What is Outsider Art?


Printer-friendly versionSend by email

See also => Raw Vision's Definitions

The first inkling of the existence of Outsider Art emerged from the work of a few enlightened psychiatrists in the mid and late nineteenth century. Gradually it became clear that some psychiatric patients were spontaneously producing artworks - often on found scraps of paper - of unusual quality and power.

By 1922 Dr Hans Prinzhorn in Germany published the first serious study of psychiatric works, Bildnerei der Geisteskranken (The Artistry of the Insane), after amassing a collection of several thousand examples from European institutions. Both book and collection received considerable attention from avant garde artists of the time and the influence on such figures as Franz Marc, Paul Klee, Max Ernst and Jean Dubuffet has been much documented. They were fascinated and inspired by an art that was produced without any influences from the modern art world yet seemed highly original, compelling and contemporary.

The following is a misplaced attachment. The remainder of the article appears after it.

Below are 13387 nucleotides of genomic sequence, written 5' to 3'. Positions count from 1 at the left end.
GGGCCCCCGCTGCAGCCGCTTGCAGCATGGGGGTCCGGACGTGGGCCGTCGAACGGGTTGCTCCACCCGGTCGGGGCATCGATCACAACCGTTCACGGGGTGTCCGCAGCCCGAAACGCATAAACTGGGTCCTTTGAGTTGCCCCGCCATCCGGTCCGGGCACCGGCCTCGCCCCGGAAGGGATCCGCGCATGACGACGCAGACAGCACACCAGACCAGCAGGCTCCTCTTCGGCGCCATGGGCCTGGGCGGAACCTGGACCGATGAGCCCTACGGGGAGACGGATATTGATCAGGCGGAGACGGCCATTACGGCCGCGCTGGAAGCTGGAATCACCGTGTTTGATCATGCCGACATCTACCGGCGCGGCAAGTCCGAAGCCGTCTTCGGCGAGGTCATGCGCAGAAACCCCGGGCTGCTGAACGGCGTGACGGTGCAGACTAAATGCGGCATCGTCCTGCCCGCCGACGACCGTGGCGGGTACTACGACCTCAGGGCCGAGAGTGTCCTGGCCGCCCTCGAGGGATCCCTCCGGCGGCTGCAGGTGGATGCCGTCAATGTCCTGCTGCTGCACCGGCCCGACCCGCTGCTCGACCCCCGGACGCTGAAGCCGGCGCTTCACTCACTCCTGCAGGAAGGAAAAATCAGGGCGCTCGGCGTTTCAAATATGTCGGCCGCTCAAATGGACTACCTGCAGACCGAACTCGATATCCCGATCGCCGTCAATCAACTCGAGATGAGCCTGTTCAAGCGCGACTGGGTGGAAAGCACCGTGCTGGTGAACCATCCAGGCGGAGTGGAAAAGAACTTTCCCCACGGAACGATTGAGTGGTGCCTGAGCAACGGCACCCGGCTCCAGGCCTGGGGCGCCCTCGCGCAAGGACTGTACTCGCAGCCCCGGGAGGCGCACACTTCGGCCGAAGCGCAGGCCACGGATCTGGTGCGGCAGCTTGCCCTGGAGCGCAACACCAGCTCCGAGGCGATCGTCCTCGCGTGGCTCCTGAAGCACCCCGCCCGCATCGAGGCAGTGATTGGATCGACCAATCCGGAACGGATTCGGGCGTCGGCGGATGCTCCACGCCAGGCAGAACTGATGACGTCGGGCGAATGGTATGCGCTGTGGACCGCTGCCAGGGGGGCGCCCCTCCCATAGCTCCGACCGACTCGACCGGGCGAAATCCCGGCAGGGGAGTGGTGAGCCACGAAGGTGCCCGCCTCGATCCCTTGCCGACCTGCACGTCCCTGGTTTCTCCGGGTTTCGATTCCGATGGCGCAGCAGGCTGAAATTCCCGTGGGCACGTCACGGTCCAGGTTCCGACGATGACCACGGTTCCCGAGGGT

At the same time Dr Walter Morgenthaler published the first study of a single psychiatric patient's work, Adolf Wölfli, a patient at his Swiss asylum. Wölfli worked for thirty years in a small cell at the Waldau Asylum, producing hundreds of huge drawings which he bound in vast tomes accompanied by a dense script recounting his exploits and calculations, a depiction of a whole alternative reality from his tragic life.

It was Jean Dubuffet who realised that spontaneous, original and uninfluenced creation was not just the preserve of the mentally ill. Together with others, including André Breton, he formed the Compagnie de l'Art Brut in 1948 and strove to seek out and collect works of extreme individuality and inventiveness by creators who were not only untrained artists but often had little concept of an art gallery or even any other forms of art other than their own. None were professional artists or had contact with the art world and all were completely untrained. They included mediums, isolates and fierce individualists as well as psychiatric patients.